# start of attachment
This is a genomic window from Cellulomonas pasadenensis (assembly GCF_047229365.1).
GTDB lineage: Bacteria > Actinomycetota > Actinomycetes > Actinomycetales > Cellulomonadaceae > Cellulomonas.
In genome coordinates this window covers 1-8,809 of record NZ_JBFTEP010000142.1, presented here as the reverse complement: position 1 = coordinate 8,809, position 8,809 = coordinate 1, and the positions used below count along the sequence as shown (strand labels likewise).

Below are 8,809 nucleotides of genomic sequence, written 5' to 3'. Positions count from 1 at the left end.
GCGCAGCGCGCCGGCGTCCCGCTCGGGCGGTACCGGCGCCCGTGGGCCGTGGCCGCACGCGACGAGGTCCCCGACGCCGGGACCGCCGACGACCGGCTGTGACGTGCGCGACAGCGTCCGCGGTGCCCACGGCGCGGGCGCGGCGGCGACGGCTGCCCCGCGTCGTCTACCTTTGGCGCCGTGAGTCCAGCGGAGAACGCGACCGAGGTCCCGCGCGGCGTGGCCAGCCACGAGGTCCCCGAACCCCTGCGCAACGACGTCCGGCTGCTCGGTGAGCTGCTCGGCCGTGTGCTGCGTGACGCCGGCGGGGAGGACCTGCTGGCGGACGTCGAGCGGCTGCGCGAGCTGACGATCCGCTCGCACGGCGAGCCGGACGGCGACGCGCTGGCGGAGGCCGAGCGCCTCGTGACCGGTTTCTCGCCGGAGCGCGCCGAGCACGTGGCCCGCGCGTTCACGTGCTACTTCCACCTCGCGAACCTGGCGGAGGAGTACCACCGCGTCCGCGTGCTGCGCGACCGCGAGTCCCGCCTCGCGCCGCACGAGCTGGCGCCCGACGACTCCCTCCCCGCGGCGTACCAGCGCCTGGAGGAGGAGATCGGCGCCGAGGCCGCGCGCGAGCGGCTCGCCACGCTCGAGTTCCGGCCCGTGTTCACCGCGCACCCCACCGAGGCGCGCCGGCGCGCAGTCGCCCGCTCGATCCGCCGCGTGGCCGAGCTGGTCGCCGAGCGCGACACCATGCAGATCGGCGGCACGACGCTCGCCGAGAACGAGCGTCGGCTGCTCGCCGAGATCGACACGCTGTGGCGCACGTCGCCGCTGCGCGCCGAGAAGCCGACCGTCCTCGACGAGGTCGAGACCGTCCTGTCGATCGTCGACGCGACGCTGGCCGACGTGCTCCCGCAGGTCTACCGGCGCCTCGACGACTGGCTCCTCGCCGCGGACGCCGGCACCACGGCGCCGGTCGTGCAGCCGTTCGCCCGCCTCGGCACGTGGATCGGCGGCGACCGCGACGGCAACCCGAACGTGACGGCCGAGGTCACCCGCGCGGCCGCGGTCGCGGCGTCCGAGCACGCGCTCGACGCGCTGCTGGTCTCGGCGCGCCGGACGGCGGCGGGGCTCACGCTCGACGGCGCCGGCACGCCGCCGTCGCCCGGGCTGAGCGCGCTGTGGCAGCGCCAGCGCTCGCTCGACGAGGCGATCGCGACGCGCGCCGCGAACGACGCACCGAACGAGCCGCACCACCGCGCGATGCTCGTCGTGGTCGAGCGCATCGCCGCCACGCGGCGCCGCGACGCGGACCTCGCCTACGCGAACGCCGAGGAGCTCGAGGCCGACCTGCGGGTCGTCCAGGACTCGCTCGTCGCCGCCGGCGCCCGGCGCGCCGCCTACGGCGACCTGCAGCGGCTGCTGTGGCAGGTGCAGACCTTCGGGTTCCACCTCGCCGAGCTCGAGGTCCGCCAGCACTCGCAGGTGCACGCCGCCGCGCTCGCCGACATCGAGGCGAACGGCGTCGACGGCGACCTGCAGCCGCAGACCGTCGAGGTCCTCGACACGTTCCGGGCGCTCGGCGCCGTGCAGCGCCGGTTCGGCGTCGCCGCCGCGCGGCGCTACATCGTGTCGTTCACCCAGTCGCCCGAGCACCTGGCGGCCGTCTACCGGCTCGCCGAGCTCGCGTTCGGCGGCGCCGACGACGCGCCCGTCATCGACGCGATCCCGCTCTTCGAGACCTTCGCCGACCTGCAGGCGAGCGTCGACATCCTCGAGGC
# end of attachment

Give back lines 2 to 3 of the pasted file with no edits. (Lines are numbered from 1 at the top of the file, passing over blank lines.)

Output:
GTDB lineage: Bacteria > Actinomycetota > Actinomycetes > Actinomycetales > Cellulomonadaceae > Cellulomonas.
In genome coordinates this window covers 1-8,809 of record NZ_JBFTEP010000142.1, presented here as the reverse complement: position 1 = coordinate 8,809, position 8,809 = coordinate 1, and the positions used below count along the sequence as shown (strand labels likewise).